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I have been asked to co-sign on a loan. Should I?
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Co-signing is risky business. Even if you have enough money in an account to cover the loan you are asked to co-sign, you must consider the long-term consequences. It is crucial to understand that co-signing is the same as borrowing money. It is an important financial decision and should be made for sound financial reasons. Consider these risks:
· If you co-sign on a credit card or loan and the borrower defaults, you are obligated to repay the entire balance. Do not co-sign unless you are willing and able to pay the entire debt. In addition, you may also be required to pay late fees or collection costs.
· Be aware that in some states, including Utah, the creditor can collect the debt from the co-signer without first trying to collect from the primary borrower.
· Creditors can use the same collection methods against a co-signer as those used against a borrower, such as suing or garnishing wages. If the debt is ever in default, it can become part of a co-signer’s credit record for at least seven years.
· It is possible for a co-signer to put the asset at risk. For instance, if parents co-sign on a teen's car and they later file for bankruptcy, the teen's car will be included with the parent's assets and could be liquidated.
If you agree to co-sign a loan or decide to loan money to a relative or friend, it is wise to use a legal contract. A contract to seal a loan and repayment agreement is generally recommended. Ask yourself: if this person should die, would I want his or her estate to repay the loan? If the answer is yes, you should have a legal contract. You can buy contract forms at many office supply stores. For a real estate loan, business loan or other sizable loan, consult an attorney.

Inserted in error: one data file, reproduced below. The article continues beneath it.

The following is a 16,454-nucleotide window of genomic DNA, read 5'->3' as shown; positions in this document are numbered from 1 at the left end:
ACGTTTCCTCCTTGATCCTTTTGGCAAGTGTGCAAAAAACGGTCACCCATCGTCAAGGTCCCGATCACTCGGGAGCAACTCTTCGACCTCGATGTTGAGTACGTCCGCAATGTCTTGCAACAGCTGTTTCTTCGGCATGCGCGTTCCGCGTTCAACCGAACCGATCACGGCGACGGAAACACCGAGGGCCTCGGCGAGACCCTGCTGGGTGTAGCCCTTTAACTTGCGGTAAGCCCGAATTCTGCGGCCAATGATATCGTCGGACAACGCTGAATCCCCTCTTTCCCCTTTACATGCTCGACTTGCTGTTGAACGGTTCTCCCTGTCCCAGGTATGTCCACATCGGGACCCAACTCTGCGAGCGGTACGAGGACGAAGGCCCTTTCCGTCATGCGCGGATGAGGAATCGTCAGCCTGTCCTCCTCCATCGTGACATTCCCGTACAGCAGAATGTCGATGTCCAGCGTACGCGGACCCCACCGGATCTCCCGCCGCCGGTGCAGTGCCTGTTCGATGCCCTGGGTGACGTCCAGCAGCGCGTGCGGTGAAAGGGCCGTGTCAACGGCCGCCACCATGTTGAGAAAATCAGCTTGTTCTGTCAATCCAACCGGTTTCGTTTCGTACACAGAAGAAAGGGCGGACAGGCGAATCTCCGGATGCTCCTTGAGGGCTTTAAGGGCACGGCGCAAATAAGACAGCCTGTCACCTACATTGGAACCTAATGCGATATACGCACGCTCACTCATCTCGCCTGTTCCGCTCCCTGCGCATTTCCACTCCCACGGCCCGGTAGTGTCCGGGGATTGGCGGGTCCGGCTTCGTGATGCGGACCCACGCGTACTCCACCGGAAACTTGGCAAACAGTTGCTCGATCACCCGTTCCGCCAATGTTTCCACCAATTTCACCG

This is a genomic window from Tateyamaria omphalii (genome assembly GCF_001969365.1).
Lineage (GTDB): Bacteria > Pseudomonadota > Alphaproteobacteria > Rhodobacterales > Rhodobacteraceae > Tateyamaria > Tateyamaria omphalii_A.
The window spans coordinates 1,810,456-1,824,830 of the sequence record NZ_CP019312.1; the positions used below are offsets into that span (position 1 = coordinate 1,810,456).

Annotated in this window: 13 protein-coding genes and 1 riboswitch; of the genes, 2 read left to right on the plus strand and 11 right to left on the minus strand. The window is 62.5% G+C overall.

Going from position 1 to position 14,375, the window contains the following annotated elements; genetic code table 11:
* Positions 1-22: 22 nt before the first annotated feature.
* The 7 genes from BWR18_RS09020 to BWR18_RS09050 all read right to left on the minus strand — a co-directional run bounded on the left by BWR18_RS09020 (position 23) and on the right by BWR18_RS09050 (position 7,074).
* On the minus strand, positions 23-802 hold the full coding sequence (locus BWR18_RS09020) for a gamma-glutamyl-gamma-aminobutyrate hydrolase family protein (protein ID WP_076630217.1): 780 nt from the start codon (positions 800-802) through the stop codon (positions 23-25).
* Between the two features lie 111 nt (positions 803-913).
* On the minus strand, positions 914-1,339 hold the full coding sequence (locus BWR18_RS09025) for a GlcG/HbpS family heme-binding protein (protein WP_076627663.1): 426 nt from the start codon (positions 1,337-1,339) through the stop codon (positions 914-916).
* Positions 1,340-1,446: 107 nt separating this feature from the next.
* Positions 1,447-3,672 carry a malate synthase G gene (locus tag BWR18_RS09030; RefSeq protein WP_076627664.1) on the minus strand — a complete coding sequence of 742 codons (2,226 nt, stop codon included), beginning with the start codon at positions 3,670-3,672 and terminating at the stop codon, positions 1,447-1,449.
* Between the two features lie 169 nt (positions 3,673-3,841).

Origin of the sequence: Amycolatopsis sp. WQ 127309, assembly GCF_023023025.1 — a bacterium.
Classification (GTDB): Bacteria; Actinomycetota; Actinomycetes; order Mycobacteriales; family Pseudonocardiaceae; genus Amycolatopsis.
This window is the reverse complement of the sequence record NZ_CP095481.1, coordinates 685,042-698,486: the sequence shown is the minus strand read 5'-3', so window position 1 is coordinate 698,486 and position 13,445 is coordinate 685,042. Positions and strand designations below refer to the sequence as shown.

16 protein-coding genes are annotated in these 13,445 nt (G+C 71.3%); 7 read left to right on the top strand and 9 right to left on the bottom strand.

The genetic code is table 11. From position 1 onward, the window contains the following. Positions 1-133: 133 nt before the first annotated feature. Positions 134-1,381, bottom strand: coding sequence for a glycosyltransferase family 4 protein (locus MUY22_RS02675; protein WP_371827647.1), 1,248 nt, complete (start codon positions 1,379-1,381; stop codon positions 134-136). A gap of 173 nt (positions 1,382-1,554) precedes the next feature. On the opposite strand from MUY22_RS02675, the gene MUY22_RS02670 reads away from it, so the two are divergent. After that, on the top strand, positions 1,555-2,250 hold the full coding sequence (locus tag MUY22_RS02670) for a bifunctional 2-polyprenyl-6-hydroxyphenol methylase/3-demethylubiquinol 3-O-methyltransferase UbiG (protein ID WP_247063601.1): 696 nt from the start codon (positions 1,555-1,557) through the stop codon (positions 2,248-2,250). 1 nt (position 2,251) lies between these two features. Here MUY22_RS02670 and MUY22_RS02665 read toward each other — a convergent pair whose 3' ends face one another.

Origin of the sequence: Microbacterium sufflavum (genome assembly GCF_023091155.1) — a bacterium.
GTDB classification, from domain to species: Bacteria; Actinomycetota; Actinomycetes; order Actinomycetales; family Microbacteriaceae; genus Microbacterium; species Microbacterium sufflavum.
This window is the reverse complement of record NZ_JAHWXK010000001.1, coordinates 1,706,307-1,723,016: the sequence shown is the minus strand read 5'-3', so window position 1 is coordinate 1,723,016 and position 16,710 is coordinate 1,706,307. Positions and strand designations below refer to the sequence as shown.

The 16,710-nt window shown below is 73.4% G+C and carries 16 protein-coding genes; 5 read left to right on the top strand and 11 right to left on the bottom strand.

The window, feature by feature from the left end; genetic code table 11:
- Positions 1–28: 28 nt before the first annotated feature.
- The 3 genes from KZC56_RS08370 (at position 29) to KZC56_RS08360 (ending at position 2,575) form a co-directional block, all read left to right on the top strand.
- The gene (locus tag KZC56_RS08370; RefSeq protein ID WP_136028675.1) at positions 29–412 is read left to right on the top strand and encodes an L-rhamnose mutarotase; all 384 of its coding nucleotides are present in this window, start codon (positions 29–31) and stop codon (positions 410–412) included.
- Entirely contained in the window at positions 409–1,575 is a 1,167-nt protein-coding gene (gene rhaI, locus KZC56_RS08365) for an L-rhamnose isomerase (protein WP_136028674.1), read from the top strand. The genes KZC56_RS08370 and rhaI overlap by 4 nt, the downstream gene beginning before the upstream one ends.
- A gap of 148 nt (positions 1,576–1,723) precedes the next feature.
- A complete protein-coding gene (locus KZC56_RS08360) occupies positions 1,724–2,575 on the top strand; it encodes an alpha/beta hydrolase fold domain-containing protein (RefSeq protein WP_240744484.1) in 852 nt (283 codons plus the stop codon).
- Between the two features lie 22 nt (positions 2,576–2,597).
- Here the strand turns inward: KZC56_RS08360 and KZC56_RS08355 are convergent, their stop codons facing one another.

In addition to the potential financial risks, decide if you are willing to risk the relationship difficulties that will likely arise with the person whose loan you repay.
Consider this experience. Recently, a woman was asked by her sister to co-sign on a home loan so she could receive a lower interest rate. (This should have been a warning. Consumers who do not qualify for lower interest rates have either mismanaged their credit in the past or have not yet established a credit history.) Because she was not asked to pay anything, the woman co-signed to help her sister, and the contract was written at a lower interest rate. Unfortunately, after a few months, the woman was notified by the lending institution that her sister had not made payments for several months and she, as the co-signer, must now pay. The two extended families were torn apart by the incident, and the woman is facing devastating financial consequences from co-signing, as well as the loss of her previously excellent credit score.
Most of us want to help our family and friends and find it hard to say no, even if we know it is the right answer. Think about it now and prepare before the need arises. A tough love “no” may be the best response for both parties.
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